Rabbi David Stav is not a Reform Jew. How dare anyone accuse him of that!
Several days ago, a tape was leaked to Israeli television in which Aryeh Deri, head of the ultra-Orthodox Shas party, launches a scathing attack against Modern Orthodoxy as a whole and the Tzohar rabbis in particular, accusing them of being “borderline Reform.”
By chance, on the very day the tape surfaced, I had the privilege and pleasure of meeting with Rabbi Stav, founder and director of Tzohar, which prides itself on “nurturing moderate, rabbinic leadership” and “leading the revolution for an ethical, inclusive & inspiring Jewish Israel.” How gratifying it was to be able to discuss issues of religion and state openly and candidly with this erudite and genuinely empathetic courageous religious pioneer. I won’t go into the details of our conversation (though I don’t think he’d be bothered by anything I might divulge), but one thing I will disclose: Reform he is not.
Whoa! Stop! Whether or not Rabbi Stav is Reform is not the point. What is, is that the ultra-Orthodox have appropriated “Reform” as an epithet to be hurled at those who, in Deri’s words, “are turning in liberal directions” and who constitute a “looming threat” to Jewish continuity. Reform is not a four-letter word and it is regrettable that our Minister of the Interior (the portfolio Deri holds), equally responsible to the entirety of Israel’s residents, would say things that might turn it into one.
Still, I’d probably not have gotten around to writing this piece had Deri’s remarks not been echoed – almost drowned out – by those of Shlomo Amar, Chief Rabbi of Jerusalem and past Sephardic Chief Rabbi, who proclaimed a few days later that “Reform Jews are worse than holocaust deniers.” You can catch his remarks, word for word, on the ultra-Orthodox Haredi website Kikar Shabbat as he responds to the latest appeal of progressive Jewish groups to the Supreme Court regarding the Kotel (Western Wall). “They don’t have Yom Kippur or Shabbat but they want to pray [at the Western Wall]. But no one should think that they want to pray, they want to desecrate the holy,” was Amar’s take on the matter. “Today there was a hearing on the Kotel on the petition of the cursed evil people who do every iniquity in the world against the Torah,” he added, including both Conservative Masorti Jews as well as the Women of the Wall (original and otherwise) as objects of his wrath as all were party to this litigation.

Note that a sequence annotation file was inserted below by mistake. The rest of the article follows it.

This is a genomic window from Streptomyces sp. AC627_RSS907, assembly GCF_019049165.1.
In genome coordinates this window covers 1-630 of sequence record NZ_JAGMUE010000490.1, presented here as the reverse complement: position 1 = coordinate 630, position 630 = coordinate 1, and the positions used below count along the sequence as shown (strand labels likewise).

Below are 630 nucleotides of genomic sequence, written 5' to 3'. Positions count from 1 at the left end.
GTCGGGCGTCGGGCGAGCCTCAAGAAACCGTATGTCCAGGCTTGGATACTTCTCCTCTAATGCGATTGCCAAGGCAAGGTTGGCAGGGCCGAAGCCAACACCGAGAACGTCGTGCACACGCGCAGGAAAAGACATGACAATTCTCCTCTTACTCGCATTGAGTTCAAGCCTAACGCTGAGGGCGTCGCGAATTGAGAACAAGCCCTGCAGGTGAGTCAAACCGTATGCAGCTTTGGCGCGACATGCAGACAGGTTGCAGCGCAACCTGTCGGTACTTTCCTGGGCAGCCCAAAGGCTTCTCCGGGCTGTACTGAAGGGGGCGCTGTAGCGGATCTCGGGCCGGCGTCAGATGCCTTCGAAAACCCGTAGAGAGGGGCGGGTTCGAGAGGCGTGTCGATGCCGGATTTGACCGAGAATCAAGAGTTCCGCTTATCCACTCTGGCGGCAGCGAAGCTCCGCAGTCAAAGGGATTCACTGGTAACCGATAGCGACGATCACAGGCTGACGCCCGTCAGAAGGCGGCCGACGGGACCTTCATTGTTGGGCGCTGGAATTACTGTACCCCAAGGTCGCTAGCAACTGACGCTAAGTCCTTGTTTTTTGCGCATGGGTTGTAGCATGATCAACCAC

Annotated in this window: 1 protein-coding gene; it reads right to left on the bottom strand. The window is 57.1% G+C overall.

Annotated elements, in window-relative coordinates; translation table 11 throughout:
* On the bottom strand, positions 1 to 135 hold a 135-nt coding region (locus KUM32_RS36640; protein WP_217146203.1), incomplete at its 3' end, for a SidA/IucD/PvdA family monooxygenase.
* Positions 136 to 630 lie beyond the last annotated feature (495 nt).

Are these the true spokesmen of that moderate and tolerant Sephardic Jewish tradition we hear so much about? Another gutsy and spirited Jewish leader of our time with whom I was also honored to meet with a few days ago insisted they are not. Rabbi Haim Amsalem, a founder of Shas who served as one of its Knesset members for several years, eventually parted ways with the party over myriad disagreements regarding interpretation of Jewish law and went on to become a co-founder of “Giur k’Halacha.” This network of independent Orthodox rabbinical courts conducts conversions in a welcoming and open-hearted manner as “the necessary response by mainstream Orthodox leaders in Israel to the intractable and untenable refusal of the state-mandated religious establishment to accommodate the needs of thousands of citizens… simultaneously alienating them from their national and Jewish identity.”
Now all of our leaders – across the spectrum of religious orientation, political affiliation and ethnic association – need speak out loudly and clearly against these vitriolic attacks. To his credit, Prime Minister Netanyahu already has, immediately declaring that “I categorically reject any attempt to delegitimize any part of the Jewish people.” We can only hope that these words will lead both to the implementation of the Western Wall agreement and the shelving of the Conversion Bill – two matters that, unresolved, deny the legitimacy of the diversity of Judaism by the Jewish state.
In the meantime, it is terribly disconcerting that there have been so very few public responses to the venomous proclamations of the Minister of the Interior and the Chief Rabbi of Jerusalem. The silence is deafening, and can’t be excused by suggesting that their pronouncements are not worthy of comment. Unless they are excoriated, it will gradually take hold that Reform is indeed a four-letter word.
It isn’t. Neither are “Conservative,” “Masorti” or “Women of the Wall.” On the other hand, while it pains me to point it out… – well, count for yourself: S-h-a-s and A-m-a-r.